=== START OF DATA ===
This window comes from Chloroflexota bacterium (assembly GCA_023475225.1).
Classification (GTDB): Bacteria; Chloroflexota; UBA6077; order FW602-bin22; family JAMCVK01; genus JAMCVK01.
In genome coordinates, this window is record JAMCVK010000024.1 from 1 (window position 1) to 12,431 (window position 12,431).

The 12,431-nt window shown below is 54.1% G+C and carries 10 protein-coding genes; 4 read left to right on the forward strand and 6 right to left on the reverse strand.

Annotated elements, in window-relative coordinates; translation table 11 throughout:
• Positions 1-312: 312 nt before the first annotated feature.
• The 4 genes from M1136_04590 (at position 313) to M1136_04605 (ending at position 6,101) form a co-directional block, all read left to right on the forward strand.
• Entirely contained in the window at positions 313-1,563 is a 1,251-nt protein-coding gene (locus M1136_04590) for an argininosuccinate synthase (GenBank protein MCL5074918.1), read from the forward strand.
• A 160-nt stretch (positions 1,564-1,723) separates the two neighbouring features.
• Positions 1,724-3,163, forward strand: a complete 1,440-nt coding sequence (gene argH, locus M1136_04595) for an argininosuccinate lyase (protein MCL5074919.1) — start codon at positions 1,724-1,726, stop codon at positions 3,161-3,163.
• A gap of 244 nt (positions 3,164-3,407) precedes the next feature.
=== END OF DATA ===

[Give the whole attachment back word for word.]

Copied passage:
This window comes from Chloroflexota bacterium (assembly GCA_023475225.1).
Classification (GTDB): Bacteria; Chloroflexota; UBA6077; order FW602-bin22; family JAMCVK01; genus JAMCVK01.
In genome coordinates, this window is record JAMCVK010000024.1 from 1 (window position 1) to 12,431 (window position 12,431).

The 12,431-nt window shown below is 54.1% G+C and carries 10 protein-coding genes; 4 read left to right on the forward strand and 6 right to left on the reverse strand.

Annotated elements, in window-relative coordinates; translation table 11 throughout:
• Positions 1-312: 312 nt before the first annotated feature.
• The 4 genes from M1136_04590 (at position 313) to M1136_04605 (ending at position 6,101) form a co-directional block, all read left to right on the forward strand.
• Entirely contained in the window at positions 313-1,563 is a 1,251-nt protein-coding gene (locus M1136_04590) for an argininosuccinate synthase (GenBank protein MCL5074918.1), read from the forward strand.
• A 160-nt stretch (positions 1,564-1,723) separates the two neighbouring features.
• Positions 1,724-3,163, forward strand: a complete 1,440-nt coding sequence (gene argH, locus M1136_04595) for an argininosuccinate lyase (protein MCL5074919.1) — start codon at positions 1,724-1,726, stop codon at positions 3,161-3,163.
• A gap of 244 nt (positions 3,164-3,407) precedes the next feature.